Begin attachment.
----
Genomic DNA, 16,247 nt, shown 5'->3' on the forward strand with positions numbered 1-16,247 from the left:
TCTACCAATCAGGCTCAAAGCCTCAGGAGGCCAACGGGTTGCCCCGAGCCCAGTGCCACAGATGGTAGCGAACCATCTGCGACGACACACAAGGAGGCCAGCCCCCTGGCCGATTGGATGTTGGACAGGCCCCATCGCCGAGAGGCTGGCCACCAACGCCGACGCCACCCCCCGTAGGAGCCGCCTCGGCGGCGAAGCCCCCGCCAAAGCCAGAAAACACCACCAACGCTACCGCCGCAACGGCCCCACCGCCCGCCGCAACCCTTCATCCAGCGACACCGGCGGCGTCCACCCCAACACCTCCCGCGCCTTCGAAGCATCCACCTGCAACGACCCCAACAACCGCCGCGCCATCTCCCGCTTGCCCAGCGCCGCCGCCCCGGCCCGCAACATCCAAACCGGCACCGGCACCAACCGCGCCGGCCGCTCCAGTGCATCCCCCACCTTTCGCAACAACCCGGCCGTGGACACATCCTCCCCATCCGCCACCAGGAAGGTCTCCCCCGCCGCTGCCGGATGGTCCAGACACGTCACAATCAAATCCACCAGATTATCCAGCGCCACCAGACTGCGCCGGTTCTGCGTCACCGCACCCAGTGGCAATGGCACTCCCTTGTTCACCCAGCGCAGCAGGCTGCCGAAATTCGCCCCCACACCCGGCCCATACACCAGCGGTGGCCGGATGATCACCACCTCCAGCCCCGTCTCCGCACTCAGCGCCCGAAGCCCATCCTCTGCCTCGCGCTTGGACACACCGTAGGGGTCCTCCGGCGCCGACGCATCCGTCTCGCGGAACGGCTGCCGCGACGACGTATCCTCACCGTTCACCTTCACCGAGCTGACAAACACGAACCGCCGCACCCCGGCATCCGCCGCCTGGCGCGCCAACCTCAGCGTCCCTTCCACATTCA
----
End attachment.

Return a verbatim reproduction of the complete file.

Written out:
Genomic DNA, 16,247 nt, shown 5'->3' on the forward strand with positions numbered 1-16,247 from the left:
TCTACCAATCAGGCTCAAAGCCTCAGGAGGCCAACGGGTTGCCCCGAGCCCAGTGCCACAGATGGTAGCGAACCATCTGCGACGACACACAAGGAGGCCAGCCCCCTGGCCGATTGGATGTTGGACAGGCCCCATCGCCGAGAGGCTGGCCACCAACGCCGACGCCACCCCCCGTAGGAGCCGCCTCGGCGGCGAAGCCCCCGCCAAAGCCAGAAAACACCACCAACGCTACCGCCGCAACGGCCCCACCGCCCGCCGCAACCCTTCATCCAGCGACACCGGCGGCGTCCACCCCAACACCTCCCGCGCCTTCGAAGCATCCACCTGCAACGACCCCAACAACCGCCGCGCCATCTCCCGCTTGCCCAGCGCCGCCGCCCCGGCCCGCAACATCCAAACCGGCACCGGCACCAACCGCGCCGGCCGCTCCAGTGCATCCCCCACCTTTCGCAACAACCCGGCCGTGGACACATCCTCCCCATCCGCCACCAGGAAGGTCTCCCCCGCCGCTGCCGGATGGTCCAGACACGTCACAATCAAATCCACCAGATTATCCAGCGCCACCAGACTGCGCCGGTTCTGCGTCACCGCACCCAGTGGCAATGGCACTCCCTTGTTCACCCAGCGCAGCAGGCTGCCGAAATTCGCCCCCACACCCGGCCCATACACCAGCGGTGGCCGGATGATCACCACCTCCAGCCCCGTCTCCGCACTCAGCGCCCGAAGCCCATCCTCTGCCTCGCGCTTGGACACACCGTAGGGGTCCTCCGGCGCCGACGCATCCGTCTCGCGGAACGGCTGCCGCGACGACGTATCCTCACCGTTCACCTTCACCGAGCTGACAAACACGAACCGCCGCACCCCGGCATCCGCCGCCTGGCGCGCCAACCTCAGCGTCCCTTCCACATTCA